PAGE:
It may not be as dramatic as ER, but the interactive, computer-simulated accident and emergency department being tested in Glasgow could speed treatment and save lives.
The model has been designed by Jackie Riley, a PhD student at Glasgow Caledonian University, to allow managers to study the impact of changes in A&E departments, from staffing to clinical procedure.
"The idea is to build a virtual A&E department using real data and to look at various scenarios," Ms Riley said.
"Saving time is very important and now, for the first time, hospital managers will have a tool to try things out."
The prototype simulation is based on Glasgow Royal Infirmary and it has already prompted changes in practice after it revealed delays in treatment following X-rays.
Ms Riley spent two months studying events in the department, which deals with approximately 250 cases a day.
Patients' movements were recorded from the times of their arrival through the various stages of their treatment.
This data allowed Ms Riley to simulate the random flow of casualties and the influences on the speed at which they were dealt with.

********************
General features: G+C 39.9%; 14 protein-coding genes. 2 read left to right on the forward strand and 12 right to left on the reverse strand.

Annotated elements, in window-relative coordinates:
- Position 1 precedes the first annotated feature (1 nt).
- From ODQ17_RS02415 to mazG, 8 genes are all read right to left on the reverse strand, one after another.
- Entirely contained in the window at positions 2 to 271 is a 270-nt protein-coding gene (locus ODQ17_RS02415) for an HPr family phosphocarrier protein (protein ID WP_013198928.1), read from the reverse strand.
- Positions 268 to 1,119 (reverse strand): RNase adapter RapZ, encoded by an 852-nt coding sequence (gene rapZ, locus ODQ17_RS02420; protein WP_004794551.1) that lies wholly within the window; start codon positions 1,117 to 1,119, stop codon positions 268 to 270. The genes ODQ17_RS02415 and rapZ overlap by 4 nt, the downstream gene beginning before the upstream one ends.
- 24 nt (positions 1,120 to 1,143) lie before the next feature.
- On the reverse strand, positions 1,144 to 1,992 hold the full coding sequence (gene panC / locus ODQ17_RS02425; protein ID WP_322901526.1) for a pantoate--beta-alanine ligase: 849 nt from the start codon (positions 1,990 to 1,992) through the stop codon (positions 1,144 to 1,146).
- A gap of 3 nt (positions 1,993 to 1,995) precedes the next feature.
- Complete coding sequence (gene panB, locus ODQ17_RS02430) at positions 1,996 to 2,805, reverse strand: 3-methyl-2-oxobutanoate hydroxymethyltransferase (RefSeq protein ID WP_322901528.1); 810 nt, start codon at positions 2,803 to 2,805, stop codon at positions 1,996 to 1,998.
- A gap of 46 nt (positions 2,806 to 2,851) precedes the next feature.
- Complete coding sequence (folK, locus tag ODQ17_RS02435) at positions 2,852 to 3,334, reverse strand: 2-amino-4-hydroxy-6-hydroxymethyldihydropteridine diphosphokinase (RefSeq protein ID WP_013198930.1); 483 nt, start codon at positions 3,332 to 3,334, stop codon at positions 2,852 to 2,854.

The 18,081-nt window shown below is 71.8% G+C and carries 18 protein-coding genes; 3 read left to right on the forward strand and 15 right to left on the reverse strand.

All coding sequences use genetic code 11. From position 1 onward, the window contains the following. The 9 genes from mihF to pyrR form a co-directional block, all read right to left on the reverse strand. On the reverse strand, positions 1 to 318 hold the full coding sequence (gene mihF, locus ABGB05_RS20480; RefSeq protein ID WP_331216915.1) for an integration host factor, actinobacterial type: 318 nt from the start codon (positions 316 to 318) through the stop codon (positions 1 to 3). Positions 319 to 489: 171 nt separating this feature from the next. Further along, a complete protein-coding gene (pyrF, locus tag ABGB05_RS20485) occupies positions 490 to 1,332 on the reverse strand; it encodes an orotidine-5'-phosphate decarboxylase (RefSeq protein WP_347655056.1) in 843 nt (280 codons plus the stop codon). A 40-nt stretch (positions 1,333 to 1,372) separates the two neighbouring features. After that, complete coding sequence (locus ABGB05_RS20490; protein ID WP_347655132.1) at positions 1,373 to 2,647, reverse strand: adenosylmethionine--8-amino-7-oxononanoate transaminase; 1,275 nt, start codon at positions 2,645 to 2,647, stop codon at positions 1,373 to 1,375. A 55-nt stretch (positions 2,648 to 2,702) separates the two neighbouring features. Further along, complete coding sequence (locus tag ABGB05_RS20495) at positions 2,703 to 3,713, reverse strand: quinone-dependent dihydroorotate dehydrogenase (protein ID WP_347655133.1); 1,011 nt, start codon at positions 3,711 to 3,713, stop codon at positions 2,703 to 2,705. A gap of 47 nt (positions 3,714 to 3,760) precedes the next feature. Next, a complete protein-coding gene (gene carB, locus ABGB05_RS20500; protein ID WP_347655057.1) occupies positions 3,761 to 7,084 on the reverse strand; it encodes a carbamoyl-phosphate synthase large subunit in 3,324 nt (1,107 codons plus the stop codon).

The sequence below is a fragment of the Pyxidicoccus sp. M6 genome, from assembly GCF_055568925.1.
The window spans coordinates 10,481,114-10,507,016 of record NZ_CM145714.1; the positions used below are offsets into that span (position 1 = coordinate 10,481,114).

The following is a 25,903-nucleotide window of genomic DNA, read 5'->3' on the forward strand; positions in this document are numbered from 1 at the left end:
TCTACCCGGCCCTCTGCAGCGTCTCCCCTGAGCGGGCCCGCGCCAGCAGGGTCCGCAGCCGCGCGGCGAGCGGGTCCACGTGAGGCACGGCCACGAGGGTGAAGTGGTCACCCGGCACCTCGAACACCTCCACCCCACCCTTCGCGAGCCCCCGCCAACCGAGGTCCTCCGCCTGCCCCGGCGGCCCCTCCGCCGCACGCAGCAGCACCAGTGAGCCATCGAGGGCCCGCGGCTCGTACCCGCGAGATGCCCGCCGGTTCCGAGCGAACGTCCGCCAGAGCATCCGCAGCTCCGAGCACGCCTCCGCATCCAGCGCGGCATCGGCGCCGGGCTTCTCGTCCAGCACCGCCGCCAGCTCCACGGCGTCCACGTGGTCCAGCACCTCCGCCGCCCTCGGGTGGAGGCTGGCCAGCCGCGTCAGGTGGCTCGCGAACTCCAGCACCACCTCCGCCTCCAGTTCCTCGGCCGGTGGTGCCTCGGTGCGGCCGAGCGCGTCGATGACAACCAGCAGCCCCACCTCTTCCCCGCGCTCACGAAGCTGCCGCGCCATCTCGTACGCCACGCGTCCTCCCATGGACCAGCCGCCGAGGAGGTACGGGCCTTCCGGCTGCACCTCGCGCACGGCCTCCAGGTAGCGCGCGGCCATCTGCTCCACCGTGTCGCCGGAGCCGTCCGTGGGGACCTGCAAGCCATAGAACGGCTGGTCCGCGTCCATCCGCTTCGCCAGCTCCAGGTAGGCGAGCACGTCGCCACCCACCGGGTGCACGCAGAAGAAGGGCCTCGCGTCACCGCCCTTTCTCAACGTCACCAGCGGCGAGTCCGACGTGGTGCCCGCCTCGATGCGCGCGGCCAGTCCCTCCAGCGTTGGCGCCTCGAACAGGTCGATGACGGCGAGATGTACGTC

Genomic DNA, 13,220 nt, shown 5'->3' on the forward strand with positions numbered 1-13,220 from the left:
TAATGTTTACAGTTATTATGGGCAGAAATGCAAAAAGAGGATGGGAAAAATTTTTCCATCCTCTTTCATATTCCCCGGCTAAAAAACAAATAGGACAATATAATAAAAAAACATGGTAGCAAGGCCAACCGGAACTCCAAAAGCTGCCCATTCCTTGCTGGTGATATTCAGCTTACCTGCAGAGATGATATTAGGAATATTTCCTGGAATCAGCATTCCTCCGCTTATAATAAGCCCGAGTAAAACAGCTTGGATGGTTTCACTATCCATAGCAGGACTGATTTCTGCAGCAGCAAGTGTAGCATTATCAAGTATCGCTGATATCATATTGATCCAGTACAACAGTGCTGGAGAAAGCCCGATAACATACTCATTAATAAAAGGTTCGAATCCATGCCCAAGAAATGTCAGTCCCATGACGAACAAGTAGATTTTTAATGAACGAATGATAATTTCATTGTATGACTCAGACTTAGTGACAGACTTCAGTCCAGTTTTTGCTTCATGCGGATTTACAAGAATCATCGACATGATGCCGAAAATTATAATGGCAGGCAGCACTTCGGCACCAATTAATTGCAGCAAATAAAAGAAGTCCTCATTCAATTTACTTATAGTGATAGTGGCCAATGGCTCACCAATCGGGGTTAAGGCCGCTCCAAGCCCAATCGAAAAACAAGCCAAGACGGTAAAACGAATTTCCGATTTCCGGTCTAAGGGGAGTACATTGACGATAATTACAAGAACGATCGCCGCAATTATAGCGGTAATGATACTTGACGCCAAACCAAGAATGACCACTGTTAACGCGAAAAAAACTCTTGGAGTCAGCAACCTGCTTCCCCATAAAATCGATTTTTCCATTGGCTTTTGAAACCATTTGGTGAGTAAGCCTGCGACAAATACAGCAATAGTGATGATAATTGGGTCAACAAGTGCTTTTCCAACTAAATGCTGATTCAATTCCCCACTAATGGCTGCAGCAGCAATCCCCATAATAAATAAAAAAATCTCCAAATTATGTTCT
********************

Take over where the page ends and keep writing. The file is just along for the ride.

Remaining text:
She boiled this down to form the realistic framework for the simulation, which displays a graphic representation of the A&E department's physical layout, with different icons representing staff, patients in various states of distress and the equipment needed to treat them.
The operator of the model can set the rate at which people are admitted as well as staffing levels and resources, such as the number of empty cubicles or the time lab staff take to process samples. The operator can then watch events unfold.
Ms Riley is working on a generic version after studying eight different A&E departments, to create a simulation that could be adapted for any hospital in the country.